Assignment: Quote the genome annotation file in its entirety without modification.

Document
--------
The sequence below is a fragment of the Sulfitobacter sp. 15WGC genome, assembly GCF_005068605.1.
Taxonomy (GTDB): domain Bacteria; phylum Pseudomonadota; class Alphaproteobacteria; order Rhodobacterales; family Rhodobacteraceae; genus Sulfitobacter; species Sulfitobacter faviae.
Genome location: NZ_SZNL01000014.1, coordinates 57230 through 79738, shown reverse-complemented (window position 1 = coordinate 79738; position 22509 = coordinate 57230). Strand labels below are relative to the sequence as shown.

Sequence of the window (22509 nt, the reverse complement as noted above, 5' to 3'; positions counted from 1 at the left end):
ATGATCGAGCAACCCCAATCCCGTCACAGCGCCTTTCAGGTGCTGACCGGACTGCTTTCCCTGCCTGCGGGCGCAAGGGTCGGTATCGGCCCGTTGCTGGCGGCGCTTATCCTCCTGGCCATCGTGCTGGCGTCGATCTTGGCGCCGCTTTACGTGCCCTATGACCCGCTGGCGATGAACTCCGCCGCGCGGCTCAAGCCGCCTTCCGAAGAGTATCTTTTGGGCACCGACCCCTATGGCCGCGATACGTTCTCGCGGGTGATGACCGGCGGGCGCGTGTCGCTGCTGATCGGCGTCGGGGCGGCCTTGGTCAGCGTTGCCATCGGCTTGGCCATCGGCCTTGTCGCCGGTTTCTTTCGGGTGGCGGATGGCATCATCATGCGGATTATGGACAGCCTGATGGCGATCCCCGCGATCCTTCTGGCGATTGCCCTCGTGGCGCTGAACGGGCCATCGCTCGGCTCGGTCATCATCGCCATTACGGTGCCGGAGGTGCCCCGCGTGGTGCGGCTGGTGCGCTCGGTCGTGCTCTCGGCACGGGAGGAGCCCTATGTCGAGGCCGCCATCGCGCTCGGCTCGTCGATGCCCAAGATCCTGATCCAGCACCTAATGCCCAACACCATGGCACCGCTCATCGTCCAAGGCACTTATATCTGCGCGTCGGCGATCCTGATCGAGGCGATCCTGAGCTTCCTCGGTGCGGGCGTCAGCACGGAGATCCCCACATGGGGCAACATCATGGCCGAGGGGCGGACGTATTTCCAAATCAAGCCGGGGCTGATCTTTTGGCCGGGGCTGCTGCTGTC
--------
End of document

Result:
The sequence below is a fragment of the Sulfitobacter sp. 15WGC genome, assembly GCF_005068605.1.
Taxonomy (GTDB): domain Bacteria; phylum Pseudomonadota; class Alphaproteobacteria; order Rhodobacterales; family Rhodobacteraceae; genus Sulfitobacter; species Sulfitobacter faviae.
Genome location: NZ_SZNL01000014.1, coordinates 57230 through 79738, shown reverse-complemented (window position 1 = coordinate 79738; position 22509 = coordinate 57230). Strand labels below are relative to the sequence as shown.

Sequence of the window (22509 nt, the reverse complement as noted above, 5' to 3'; positions counted from 1 at the left end):
ATGATCGAGCAACCCCAATCCCGTCACAGCGCCTTTCAGGTGCTGACCGGACTGCTTTCCCTGCCTGCGGGCGCAAGGGTCGGTATCGGCCCGTTGCTGGCGGCGCTTATCCTCCTGGCCATCGTGCTGGCGTCGATCTTGGCGCCGCTTTACGTGCCCTATGACCCGCTGGCGATGAACTCCGCCGCGCGGCTCAAGCCGCCTTCCGAAGAGTATCTTTTGGGCACCGACCCCTATGGCCGCGATACGTTCTCGCGGGTGATGACCGGCGGGCGCGTGTCGCTGCTGATCGGCGTCGGGGCGGCCTTGGTCAGCGTTGCCATCGGCTTGGCCATCGGCCTTGTCGCCGGTTTCTTTCGGGTGGCGGATGGCATCATCATGCGGATTATGGACAGCCTGATGGCGATCCCCGCGATCCTTCTGGCGATTGCCCTCGTGGCGCTGAACGGGCCATCGCTCGGCTCGGTCATCATCGCCATTACGGTGCCGGAGGTGCCCCGCGTGGTGCGGCTGGTGCGCTCGGTCGTGCTCTCGGCACGGGAGGAGCCCTATGTCGAGGCCGCCATCGCGCTCGGCTCGTCGATGCCCAAGATCCTGATCCAGCACCTAATGCCCAACACCATGGCACCGCTCATCGTCCAAGGCACTTATATCTGCGCGTCGGCGATCCTGATCGAGGCGATCCTGAGCTTCCTCGGTGCGGGCGTCAGCACGGAGATCCCCACATGGGGCAACATCATGGCCGAGGGGCGGACGTATTTCCAAATCAAGCCGGGGCTGATCTTTTGGCCGGGGCTGCTGCTGTC